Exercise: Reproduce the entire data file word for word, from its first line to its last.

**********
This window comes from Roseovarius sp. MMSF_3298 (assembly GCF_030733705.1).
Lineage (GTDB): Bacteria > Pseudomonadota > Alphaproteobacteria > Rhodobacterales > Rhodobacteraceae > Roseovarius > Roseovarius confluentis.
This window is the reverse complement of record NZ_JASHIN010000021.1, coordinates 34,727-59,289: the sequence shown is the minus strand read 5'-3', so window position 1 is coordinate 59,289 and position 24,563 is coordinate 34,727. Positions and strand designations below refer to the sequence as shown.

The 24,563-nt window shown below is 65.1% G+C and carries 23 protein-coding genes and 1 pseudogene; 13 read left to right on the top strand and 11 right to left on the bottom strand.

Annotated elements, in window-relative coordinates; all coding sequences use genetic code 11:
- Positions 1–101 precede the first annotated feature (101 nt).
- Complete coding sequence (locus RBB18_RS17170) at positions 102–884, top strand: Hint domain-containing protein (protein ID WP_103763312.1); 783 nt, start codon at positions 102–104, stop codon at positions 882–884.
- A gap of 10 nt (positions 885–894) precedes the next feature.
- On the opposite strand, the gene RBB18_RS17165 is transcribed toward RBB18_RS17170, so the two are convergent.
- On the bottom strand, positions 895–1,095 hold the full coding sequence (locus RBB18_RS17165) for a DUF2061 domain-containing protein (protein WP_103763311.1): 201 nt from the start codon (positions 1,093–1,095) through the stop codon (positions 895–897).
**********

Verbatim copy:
This window comes from Roseovarius sp. MMSF_3298 (assembly GCF_030733705.1).
Lineage (GTDB): Bacteria > Pseudomonadota > Alphaproteobacteria > Rhodobacterales > Rhodobacteraceae > Roseovarius > Roseovarius confluentis.
This window is the reverse complement of record NZ_JASHIN010000021.1, coordinates 34,727-59,289: the sequence shown is the minus strand read 5'-3', so window position 1 is coordinate 59,289 and position 24,563 is coordinate 34,727. Positions and strand designations below refer to the sequence as shown.

The 24,563-nt window shown below is 65.1% G+C and carries 23 protein-coding genes and 1 pseudogene; 13 read left to right on the top strand and 11 right to left on the bottom strand.

Annotated elements, in window-relative coordinates; all coding sequences use genetic code 11:
- Positions 1–101 precede the first annotated feature (101 nt).
- Complete coding sequence (locus RBB18_RS17170) at positions 102–884, top strand: Hint domain-containing protein (protein ID WP_103763312.1); 783 nt, start codon at positions 102–104, stop codon at positions 882–884.
- A gap of 10 nt (positions 885–894) precedes the next feature.
- On the opposite strand, the gene RBB18_RS17165 is transcribed toward RBB18_RS17170, so the two are convergent.
- On the bottom strand, positions 895–1,095 hold the full coding sequence (locus RBB18_RS17165) for a DUF2061 domain-containing protein (protein WP_103763311.1): 201 nt from the start codon (positions 1,093–1,095) through the stop codon (positions 895–897).